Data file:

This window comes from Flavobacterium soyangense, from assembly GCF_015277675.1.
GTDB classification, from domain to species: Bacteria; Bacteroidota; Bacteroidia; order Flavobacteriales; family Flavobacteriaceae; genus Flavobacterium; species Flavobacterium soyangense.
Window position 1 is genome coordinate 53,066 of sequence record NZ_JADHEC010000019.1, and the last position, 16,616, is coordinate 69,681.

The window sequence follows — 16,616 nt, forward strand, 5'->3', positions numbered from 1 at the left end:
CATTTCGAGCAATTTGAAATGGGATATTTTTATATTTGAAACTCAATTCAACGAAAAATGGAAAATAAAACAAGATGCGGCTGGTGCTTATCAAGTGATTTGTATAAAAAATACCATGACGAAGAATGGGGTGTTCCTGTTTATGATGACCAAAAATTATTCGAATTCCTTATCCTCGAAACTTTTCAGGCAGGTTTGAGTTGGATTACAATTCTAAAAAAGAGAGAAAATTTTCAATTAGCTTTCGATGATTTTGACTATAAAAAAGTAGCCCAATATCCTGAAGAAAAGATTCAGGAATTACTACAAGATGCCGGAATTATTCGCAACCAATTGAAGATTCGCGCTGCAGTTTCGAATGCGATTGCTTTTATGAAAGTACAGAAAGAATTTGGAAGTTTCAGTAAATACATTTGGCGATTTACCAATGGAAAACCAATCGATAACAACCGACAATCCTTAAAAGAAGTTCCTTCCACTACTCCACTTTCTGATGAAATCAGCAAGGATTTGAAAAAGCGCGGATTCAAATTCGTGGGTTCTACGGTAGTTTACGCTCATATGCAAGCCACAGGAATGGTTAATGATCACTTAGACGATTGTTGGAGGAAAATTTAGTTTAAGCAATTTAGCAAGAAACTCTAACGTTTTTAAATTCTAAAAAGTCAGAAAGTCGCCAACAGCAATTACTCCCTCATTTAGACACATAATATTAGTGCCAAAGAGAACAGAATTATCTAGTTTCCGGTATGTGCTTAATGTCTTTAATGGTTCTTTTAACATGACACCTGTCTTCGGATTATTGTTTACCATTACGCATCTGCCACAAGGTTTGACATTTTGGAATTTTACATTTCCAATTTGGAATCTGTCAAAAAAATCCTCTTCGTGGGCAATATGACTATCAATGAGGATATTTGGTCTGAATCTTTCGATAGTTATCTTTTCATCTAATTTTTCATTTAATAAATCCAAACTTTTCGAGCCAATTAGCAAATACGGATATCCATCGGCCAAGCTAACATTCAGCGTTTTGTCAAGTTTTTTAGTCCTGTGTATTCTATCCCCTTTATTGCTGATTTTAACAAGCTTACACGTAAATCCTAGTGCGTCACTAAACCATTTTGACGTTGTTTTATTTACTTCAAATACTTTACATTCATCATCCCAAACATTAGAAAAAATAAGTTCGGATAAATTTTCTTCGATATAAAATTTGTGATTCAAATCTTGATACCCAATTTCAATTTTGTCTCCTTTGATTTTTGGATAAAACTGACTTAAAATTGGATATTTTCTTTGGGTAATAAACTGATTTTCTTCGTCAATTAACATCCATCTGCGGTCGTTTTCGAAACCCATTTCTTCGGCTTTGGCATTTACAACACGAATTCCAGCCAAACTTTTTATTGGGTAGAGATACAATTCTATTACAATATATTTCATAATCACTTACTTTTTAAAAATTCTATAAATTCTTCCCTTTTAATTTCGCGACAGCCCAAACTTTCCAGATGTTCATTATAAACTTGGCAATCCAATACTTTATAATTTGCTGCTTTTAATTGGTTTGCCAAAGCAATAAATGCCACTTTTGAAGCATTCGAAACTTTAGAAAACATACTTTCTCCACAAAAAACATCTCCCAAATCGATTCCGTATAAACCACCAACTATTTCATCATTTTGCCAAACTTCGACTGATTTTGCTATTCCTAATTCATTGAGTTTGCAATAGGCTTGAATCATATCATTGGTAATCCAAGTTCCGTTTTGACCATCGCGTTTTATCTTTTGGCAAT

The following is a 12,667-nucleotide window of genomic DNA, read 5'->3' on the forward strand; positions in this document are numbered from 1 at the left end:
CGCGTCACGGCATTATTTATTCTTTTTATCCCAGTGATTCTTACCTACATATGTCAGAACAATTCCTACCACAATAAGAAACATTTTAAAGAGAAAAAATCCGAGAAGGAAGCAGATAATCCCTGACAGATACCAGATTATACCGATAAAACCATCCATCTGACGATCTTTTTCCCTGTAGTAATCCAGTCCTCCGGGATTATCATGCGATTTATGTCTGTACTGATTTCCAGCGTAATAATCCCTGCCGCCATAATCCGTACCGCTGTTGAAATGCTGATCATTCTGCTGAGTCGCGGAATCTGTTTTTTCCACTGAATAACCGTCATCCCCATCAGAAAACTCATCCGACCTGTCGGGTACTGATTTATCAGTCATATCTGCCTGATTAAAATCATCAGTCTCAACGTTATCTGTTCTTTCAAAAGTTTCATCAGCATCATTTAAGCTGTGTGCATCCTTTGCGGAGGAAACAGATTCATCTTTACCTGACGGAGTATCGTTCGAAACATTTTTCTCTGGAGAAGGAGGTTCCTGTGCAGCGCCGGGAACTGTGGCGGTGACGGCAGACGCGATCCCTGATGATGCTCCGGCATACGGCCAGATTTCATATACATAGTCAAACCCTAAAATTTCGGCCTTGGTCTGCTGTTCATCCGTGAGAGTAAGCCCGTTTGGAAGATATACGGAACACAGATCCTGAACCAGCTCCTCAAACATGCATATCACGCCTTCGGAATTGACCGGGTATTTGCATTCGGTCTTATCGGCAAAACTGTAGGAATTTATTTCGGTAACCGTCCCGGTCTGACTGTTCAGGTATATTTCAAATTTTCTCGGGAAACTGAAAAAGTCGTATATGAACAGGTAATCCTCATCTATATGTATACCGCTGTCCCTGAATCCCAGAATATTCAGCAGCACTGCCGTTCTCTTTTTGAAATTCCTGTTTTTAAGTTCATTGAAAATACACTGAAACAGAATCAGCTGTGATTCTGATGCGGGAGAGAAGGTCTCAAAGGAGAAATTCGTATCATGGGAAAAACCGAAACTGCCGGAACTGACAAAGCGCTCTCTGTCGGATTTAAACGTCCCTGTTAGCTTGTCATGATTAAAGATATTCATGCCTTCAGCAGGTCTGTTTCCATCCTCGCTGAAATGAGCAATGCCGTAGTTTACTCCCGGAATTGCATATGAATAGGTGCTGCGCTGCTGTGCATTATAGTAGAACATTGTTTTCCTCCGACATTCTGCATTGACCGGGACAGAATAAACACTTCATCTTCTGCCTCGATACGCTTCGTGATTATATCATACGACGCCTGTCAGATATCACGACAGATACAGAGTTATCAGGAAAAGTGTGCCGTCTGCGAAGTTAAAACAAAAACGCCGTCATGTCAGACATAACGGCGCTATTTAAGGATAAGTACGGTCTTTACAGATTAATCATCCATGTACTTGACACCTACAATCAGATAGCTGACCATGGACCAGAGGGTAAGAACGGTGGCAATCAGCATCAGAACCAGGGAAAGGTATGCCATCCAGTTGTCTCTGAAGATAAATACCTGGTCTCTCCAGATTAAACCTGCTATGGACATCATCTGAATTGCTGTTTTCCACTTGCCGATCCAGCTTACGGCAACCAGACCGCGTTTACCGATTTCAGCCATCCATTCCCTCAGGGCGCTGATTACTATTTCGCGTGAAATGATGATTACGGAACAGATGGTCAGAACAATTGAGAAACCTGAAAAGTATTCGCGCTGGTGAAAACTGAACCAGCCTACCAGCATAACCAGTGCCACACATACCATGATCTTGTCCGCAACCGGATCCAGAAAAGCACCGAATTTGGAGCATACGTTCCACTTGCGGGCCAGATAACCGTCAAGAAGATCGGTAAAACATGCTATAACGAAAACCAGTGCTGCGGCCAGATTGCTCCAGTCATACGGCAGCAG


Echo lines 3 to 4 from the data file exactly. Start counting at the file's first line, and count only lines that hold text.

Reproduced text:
Window position 1 is genome coordinate 53,066 of sequence record NZ_JADHEC010000019.1, and the last position, 16,616, is coordinate 69,681.

The window sequence follows — 16,616 nt, forward strand, 5'->3', positions numbered from 1 at the left end: